Using a gym stationary bike as trainer

Discussion in 'Cycling Training' started by SniperX, Feb 3, 2003.

  1. SniperX

    SniperX New Member

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    I was just wondering if using the gym stationary bike will produce the same gains as compared to the " attached to the bike" trainer ?
     
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  2. ric_stern/RST

    ric_stern/RST New Member

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    Depending on the intensity at which you ride the answer will be no. At low levels (probably bottom of endurance training scale) it probably won't matter. as the intensity increases part of the adaptation that occurs at a cellular level, are specific to the joint angle and velocity at which they are trained. Most gym bikes i have seen don't adequately match real bikes, and thus joint angles and velocities will be different.

    Ric
     
  3. SniperX

    SniperX New Member

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    But it still can be used for increasing one's aerobic caparcity , fitness levels etc rite?
     
  4. ric_stern/RST

    ric_stern/RST New Member

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    It really depends on what you mean by fitness and aerobic capacity and what sort of level you are. For instance, you'd get fitter training for a marathon by running, but this wouldn't necessarily have much impact on your cycling fitness (i.e., your run fitness my increase X%, whereas your cycling fitness might only increase 0.333X%). This is because some of the adaptations that occur through training are at a cellular level, which adapt at the specific joint angle and velocities at which they are trained.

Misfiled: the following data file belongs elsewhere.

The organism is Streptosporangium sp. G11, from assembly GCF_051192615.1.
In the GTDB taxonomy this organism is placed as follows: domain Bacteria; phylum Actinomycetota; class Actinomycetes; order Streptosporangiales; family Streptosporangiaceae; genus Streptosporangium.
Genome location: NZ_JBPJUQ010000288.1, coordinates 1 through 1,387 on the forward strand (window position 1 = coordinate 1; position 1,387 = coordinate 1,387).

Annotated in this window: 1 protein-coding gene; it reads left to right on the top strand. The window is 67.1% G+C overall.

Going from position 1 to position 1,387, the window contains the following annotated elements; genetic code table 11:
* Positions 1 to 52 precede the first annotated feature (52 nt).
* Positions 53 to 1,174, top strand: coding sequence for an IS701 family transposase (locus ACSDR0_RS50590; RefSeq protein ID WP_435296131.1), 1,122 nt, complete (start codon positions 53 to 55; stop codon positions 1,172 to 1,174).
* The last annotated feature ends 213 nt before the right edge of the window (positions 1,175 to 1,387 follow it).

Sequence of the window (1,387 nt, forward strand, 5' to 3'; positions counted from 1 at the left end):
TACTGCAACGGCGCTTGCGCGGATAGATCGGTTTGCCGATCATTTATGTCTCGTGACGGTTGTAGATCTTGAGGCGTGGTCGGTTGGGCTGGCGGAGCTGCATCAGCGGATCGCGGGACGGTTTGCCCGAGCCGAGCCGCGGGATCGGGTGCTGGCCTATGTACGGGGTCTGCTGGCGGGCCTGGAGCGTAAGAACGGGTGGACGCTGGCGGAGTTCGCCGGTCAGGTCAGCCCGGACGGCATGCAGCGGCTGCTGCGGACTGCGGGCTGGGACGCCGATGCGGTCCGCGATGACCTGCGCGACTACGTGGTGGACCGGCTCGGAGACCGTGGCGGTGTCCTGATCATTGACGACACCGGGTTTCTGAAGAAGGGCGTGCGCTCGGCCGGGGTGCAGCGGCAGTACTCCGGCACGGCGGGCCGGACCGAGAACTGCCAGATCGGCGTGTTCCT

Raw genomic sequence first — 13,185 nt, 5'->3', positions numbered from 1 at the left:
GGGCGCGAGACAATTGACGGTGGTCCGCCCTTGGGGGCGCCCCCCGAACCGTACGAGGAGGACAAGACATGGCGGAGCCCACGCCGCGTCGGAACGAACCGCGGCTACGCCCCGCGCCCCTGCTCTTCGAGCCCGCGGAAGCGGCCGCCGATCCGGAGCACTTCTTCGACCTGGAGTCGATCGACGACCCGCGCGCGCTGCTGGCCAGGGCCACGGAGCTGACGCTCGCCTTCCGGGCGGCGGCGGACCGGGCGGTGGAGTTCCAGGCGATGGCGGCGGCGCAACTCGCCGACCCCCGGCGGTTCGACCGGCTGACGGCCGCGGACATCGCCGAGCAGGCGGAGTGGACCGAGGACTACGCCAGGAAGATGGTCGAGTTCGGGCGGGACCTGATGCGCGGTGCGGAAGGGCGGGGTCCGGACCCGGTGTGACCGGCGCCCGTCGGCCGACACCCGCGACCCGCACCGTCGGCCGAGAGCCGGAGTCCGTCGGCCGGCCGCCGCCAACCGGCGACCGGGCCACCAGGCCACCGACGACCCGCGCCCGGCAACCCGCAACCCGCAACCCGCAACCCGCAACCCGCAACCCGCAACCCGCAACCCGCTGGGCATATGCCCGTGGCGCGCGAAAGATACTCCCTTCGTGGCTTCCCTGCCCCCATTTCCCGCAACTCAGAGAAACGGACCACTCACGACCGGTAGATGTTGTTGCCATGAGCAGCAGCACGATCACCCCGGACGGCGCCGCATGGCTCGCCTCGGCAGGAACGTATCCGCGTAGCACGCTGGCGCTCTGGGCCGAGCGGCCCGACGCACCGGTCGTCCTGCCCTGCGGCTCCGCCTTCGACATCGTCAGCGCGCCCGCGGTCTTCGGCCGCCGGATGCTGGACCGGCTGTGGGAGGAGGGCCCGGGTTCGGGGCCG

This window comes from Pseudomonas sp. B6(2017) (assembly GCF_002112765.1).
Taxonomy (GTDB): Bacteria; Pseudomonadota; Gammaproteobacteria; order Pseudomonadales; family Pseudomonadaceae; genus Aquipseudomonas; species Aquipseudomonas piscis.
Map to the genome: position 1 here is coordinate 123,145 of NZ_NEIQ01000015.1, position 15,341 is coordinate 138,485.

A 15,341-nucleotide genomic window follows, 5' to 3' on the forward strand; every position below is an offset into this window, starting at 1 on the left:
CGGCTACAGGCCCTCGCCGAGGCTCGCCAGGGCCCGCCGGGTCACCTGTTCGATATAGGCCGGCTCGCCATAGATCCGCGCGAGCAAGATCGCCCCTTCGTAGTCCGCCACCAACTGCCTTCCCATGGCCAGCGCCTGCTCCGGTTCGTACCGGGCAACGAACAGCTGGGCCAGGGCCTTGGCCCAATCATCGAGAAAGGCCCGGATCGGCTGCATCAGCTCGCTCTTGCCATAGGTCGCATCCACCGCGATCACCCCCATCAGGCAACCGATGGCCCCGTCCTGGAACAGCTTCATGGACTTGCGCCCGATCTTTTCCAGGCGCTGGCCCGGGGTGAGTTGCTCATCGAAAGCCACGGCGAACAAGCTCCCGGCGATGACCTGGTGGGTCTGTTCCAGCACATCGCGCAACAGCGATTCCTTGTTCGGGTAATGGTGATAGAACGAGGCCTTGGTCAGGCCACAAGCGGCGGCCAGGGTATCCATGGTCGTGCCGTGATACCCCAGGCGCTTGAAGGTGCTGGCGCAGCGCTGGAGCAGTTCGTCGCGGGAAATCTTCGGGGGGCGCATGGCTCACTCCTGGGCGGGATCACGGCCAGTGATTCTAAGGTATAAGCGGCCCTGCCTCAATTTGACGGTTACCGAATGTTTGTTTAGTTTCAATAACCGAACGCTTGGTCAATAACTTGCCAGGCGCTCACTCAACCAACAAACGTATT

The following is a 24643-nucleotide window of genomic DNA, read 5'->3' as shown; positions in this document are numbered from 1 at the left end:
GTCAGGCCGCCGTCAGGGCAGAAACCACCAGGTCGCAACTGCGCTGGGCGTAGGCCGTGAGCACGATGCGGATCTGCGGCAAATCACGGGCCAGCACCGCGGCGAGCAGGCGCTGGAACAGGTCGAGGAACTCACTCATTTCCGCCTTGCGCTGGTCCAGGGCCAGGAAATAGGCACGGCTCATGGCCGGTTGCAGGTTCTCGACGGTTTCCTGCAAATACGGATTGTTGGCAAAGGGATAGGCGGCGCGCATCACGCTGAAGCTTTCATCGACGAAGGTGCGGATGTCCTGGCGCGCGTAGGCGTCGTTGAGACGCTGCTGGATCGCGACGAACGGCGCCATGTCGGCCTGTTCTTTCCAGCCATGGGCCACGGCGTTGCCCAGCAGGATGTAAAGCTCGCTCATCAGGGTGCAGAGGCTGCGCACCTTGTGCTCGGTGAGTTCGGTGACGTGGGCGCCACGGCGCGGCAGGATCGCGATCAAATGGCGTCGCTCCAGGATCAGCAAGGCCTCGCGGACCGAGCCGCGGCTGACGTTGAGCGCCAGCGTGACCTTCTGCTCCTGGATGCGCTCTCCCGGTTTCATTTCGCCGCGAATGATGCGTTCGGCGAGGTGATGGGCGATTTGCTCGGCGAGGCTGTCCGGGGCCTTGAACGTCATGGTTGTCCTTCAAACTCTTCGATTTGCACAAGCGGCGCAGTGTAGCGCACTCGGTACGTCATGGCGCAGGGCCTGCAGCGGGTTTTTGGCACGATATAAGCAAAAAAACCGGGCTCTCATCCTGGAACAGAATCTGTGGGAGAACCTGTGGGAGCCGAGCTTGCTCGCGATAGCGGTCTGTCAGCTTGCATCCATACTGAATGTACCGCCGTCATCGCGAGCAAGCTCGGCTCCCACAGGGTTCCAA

I usually assume aerobic capacity to mean VO2 max (the maximal volume of oxygen uptake) -- with that type of intensity it would only be of any use to train at the specific position in which you race. This is one reason (e.g.) why i have the Time triallers i coach, use their race specific bike and position at least once a week all year round.

    Accordingly, you *will* get fitter in any mode of exercise if the stimulus is great enough, but the adaptations will be better (i.e., you'll have better bike fitness) if you create that stimulus on *your* bike. This will be less important if you don't actually race.

    As an aside, because of this, i ride my race bike all year round!

    Ric
     
  5. SniperX

    SniperX New Member

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    hmmz coaching of time triallers ... u sound pretty experience to me man any advice to give as a starting off to be competitive racer? =)
     
  6. ric_stern/RST

    ric_stern/RST New Member

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    My advice is too see a doctor -- see the HR thread.

    Ric
     
  7. 2LAP

    2LAP New Member

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    Ric,